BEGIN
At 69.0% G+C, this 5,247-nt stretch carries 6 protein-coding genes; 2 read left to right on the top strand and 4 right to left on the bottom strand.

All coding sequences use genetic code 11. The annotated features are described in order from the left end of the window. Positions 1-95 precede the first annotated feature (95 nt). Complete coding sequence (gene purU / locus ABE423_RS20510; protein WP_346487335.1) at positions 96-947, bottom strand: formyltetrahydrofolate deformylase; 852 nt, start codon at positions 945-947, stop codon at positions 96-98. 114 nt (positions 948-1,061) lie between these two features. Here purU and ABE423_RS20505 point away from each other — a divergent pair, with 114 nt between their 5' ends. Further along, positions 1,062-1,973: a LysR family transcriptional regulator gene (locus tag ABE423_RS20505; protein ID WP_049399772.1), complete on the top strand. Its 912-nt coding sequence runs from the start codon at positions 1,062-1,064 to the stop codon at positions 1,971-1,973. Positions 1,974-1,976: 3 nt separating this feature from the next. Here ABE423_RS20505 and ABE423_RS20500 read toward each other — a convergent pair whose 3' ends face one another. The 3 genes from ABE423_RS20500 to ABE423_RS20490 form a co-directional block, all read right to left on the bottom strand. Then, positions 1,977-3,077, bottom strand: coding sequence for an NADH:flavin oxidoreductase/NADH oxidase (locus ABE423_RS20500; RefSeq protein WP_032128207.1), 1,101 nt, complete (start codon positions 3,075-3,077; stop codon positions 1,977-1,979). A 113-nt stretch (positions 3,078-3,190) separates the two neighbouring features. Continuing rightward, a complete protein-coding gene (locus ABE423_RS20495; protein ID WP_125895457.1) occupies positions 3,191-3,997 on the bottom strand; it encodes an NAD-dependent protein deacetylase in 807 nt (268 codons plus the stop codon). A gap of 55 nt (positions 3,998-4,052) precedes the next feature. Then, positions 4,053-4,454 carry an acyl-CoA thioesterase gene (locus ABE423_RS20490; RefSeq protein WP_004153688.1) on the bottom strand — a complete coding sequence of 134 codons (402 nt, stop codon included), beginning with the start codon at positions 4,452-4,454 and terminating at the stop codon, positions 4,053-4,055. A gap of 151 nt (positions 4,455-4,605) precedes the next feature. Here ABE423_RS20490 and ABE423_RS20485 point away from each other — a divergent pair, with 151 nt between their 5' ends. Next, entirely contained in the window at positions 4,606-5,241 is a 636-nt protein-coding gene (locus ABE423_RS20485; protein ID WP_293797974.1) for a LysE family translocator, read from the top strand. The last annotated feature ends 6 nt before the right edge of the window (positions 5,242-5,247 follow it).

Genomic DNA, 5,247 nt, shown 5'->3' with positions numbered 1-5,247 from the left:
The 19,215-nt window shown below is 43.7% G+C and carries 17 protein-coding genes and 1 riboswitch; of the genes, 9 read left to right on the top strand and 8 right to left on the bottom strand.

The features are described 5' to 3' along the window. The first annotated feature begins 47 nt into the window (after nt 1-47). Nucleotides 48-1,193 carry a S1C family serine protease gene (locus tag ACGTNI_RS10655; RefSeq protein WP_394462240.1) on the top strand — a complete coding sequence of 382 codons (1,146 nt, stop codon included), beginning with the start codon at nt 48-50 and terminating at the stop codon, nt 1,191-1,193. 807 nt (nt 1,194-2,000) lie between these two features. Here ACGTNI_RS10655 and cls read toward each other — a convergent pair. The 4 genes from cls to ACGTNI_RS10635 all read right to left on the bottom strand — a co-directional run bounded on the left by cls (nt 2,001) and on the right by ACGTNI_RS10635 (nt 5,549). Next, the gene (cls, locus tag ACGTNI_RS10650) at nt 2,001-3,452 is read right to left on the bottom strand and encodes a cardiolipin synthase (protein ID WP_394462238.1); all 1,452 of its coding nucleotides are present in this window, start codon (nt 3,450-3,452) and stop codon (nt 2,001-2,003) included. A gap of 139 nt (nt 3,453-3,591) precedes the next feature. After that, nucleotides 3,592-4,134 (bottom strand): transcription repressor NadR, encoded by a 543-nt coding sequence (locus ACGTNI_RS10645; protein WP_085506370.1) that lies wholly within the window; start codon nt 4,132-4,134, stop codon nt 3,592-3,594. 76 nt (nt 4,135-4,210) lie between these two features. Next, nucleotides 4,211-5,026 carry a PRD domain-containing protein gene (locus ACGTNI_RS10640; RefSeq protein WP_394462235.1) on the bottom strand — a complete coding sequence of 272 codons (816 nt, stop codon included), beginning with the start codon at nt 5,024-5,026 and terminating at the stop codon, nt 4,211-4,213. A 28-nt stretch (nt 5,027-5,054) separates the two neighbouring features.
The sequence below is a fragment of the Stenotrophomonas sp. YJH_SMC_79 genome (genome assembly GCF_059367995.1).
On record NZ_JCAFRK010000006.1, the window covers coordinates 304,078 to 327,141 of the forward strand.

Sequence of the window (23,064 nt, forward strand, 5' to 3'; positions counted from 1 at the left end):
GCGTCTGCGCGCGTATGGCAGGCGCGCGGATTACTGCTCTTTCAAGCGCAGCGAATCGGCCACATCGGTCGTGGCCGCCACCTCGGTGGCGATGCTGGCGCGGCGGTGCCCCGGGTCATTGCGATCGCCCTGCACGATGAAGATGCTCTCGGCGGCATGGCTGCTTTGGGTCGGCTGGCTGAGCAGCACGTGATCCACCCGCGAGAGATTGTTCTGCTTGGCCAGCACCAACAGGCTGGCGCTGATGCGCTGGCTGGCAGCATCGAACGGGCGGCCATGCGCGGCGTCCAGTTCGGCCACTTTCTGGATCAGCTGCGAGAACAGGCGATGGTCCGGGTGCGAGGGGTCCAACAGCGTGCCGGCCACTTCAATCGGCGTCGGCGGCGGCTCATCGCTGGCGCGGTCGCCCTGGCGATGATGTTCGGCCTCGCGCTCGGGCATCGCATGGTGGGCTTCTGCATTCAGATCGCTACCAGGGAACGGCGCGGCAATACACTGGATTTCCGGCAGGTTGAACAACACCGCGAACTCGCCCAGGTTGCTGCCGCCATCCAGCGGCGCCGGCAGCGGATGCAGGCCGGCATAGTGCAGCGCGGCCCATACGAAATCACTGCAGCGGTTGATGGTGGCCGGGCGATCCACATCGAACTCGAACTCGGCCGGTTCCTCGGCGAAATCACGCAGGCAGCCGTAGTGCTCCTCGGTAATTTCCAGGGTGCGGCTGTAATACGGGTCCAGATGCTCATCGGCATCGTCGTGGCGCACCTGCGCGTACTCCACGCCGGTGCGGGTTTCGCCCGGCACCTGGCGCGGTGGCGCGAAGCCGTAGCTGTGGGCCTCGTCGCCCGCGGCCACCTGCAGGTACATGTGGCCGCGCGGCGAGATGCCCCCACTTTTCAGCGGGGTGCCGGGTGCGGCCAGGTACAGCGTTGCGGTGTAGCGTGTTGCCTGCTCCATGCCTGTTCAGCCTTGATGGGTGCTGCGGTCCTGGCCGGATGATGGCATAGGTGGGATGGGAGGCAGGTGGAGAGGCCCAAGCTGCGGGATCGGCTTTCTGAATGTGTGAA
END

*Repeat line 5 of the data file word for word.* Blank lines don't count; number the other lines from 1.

The features are described 5' to 3' along the window. The first annotated feature begins 47 nt into the window (after nt 1-47). Nucleotides 48-1,193 carry a S1C family serine protease gene (locus tag ACGTNI_RS10655; RefSeq protein WP_394462240.1) on the top strand — a complete coding sequence of 382 codons (1,146 nt, stop codon included), beginning with the start codon at nt 48-50 and terminating at the stop codon, nt 1,191-1,193. 807 nt (nt 1,194-2,000) lie between these two features. Here ACGTNI_RS10655 and cls read toward each other — a convergent pair. The 4 genes from cls to ACGTNI_RS10635 all read right to left on the bottom strand — a co-directional run bounded on the left by cls (nt 2,001) and on the right by ACGTNI_RS10635 (nt 5,549). Next, the gene (cls, locus tag ACGTNI_RS10650) at nt 2,001-3,452 is read right to left on the bottom strand and encodes a cardiolipin synthase (protein ID WP_394462238.1); all 1,452 of its coding nucleotides are present in this window, start codon (nt 3,450-3,452) and stop codon (nt 2,001-2,003) included. A gap of 139 nt (nt 3,453-3,591) precedes the next feature. After that, nucleotides 3,592-4,134 (bottom strand): transcription repressor NadR, encoded by a 543-nt coding sequence (locus ACGTNI_RS10645; protein WP_085506370.1) that lies wholly within the window; start codon nt 4,132-4,134, stop codon nt 3,592-3,594. 76 nt (nt 4,135-4,210) lie between these two features. Next, nucleotides 4,211-5,026 carry a PRD domain-containing protein gene (locus ACGTNI_RS10640; RefSeq protein WP_394462235.1) on the bottom strand — a complete coding sequence of 272 codons (816 nt, stop codon included), beginning with the start codon at nt 5,024-5,026 and terminating at the stop codon, nt 4,211-4,213. A 28-nt stretch (nt 5,027-5,054) separates the two neighbouring features.